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COLUMN - Oil volatility settles near long-run average: John Kemp
-- John Kemp is a Reuters columnist. The views expressed are his own --
By John Kemp
LONDON (Reuters) - If the oil market has appeared quiet since the start of the year that is because prices have been relatively well-behaved, with few surprises. After a roller-coaster in the wake of the financial crisis, volatility has settled down close to long-term average levels.
Nearby prices have recently been a little less volatile than usual. Prices further forward have been a little bit more variable. But with volatility hovering close to typical levels throughout the curve option-related trading strategies are not particularly attractive at the moment.
Volatility has varied widely. For the spot month it has typically ranged from 20 percent to 40 percent (Chart 1). But there have been two major peaks associated with the start of Operation Desert Storm (1991) and the banking crisis (2008-2009), as well as several smaller ones linked to the price collapse (1998) and attack on the World Trade Centre (2001).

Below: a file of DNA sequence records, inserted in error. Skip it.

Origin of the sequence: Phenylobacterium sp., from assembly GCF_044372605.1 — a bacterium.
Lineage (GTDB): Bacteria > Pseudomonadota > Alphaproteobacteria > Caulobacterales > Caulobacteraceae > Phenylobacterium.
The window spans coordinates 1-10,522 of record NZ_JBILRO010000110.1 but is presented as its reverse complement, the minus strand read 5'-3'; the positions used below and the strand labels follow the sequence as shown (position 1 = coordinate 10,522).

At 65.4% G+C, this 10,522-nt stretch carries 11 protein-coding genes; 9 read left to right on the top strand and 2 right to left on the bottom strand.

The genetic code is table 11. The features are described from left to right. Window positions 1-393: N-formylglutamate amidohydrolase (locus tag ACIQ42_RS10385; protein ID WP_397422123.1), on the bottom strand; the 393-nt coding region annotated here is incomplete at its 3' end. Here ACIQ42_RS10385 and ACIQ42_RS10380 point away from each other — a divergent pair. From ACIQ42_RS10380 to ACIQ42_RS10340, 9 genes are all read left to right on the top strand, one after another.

Volatility does not follow a Normal distribution. There are many more days with very large price changes than would occur if volatility was Normal (Charts 2 and 3). In technical terms the distribution is positively skewed and displays kurtosis ("fat tails").
But even allowing for the occasional peaks, volatility has not remained constant over time. Volatility was generally higher in the late 1980s and then fell during the first half of the 1990s (notwithstanding the price spike in early 1991).
In the last 15 years, the distribution has been more compressed. There have been fewer days with very small price changes (the market has become more "active") but that has been matched by fewer days with very large ones (the market has become more "continuous"), at least until the financial crisis struck (Charts 4-6).
SPOT VOL REMAINS MODERATE